Syria has brought three nations together, Russia, Turkey, and Iran. But the unfolding dynamic of Syria may also be the undoing of the very alliance Syria helped to form.
Ankara, Moscow and Tehran have other reasons to seek a quick end, or at least fudging-up, of the Syrian imbroglio.
Turkish President Recep Tayyib Erdogan is facing a problematic presidential election next year under a new constitution that replaces the parliamentary system with a presidential one concentrating powers in the hands of whoever becomes president. A candidate himself, Erdogan is almost certain of winning. But the question is by what percentage. A feeble turnout and a slim majority would not give him the moral mandate and political authority to embark upon his “grand design” of which we shall speak later. Erdogan needs to win “something big” and for the time being the only chance is to get a bite at the Syrian apple.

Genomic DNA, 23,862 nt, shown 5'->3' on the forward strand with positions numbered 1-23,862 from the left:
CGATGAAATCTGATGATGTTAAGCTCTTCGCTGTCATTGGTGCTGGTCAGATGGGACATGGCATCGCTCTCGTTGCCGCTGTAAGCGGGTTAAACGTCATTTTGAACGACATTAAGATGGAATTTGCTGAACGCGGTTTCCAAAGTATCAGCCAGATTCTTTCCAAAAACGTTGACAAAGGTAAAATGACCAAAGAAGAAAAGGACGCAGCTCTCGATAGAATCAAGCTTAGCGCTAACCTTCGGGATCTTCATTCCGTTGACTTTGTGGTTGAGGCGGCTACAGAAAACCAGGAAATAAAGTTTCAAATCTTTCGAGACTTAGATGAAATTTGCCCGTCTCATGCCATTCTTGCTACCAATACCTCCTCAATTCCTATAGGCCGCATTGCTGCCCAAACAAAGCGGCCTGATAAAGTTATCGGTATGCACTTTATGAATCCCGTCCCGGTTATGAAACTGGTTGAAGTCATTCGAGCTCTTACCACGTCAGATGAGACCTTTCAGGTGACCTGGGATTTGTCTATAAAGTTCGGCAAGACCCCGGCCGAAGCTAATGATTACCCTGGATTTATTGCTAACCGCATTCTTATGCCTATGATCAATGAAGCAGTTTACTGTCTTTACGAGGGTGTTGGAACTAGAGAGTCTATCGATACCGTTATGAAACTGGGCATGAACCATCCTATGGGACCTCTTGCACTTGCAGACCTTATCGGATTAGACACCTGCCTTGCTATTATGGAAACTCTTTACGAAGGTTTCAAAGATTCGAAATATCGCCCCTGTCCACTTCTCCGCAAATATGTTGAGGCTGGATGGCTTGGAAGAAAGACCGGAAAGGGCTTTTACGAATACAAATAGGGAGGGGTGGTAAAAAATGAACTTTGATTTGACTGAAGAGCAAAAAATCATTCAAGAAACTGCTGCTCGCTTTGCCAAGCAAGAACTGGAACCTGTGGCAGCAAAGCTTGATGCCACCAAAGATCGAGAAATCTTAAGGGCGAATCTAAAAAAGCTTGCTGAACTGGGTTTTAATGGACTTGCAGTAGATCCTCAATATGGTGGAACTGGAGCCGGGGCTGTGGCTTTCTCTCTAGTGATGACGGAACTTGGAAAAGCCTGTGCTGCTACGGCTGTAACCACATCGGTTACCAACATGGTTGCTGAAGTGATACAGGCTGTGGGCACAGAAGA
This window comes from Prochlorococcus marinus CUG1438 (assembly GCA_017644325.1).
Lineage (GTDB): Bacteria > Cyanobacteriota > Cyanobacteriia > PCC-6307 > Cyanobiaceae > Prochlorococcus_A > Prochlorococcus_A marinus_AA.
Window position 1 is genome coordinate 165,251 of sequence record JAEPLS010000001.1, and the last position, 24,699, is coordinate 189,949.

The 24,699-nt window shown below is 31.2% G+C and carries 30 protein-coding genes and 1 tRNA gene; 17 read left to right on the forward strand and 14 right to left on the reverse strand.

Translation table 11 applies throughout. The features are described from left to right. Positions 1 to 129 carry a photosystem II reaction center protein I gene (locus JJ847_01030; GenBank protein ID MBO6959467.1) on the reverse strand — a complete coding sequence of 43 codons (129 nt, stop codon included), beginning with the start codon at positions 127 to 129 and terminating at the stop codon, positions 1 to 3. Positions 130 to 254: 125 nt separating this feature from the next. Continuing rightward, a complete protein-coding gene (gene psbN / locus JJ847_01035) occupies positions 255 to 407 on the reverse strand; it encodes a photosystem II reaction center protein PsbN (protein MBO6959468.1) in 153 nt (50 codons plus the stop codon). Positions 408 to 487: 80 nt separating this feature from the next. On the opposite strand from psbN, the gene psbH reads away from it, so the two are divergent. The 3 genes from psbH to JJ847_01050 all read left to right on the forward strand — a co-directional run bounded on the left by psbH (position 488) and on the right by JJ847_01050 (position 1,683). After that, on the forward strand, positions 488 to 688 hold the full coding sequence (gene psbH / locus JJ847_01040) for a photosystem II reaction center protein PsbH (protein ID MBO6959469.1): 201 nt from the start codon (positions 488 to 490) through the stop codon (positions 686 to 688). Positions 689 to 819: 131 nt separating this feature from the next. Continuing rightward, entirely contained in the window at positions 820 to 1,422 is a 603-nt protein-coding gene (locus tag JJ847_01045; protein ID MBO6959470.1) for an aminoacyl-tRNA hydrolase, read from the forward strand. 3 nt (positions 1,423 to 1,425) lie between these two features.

Russian President Vladimir Putin is also facing presidential election, perhaps his last, next year. He, too, is almost certain to win. But he is also concerned about the shape and size of his victory. He does not wish to end his 30-year career as a master of Russia’s destiny with the lowest backing from the electorate. With Russian economy in doldrums and the Western powers unwilling to grant Russia equal status as a major power, Putin needs a big victory which today can only come through a clever fudge-up in Syria coupled with grandiose talk of having “defeated Islamist terrorism” on the battlefield.
Putin is also concerned about rumblings among Russian Muslims, some 27 percent of the population according to most accounts. Images of the Russian air force carpet bombing cities, populated by “fellow-Muslims”, have stirred quite a bit of unease throughout the federation’s Muslim communities.
By claiming that he has two major Muslim nations, Turkey representing the Sunnis and Iran speaking for the Shiites, on his side, Putin can reassure Russian Muslims who have always voted for him in a massive way.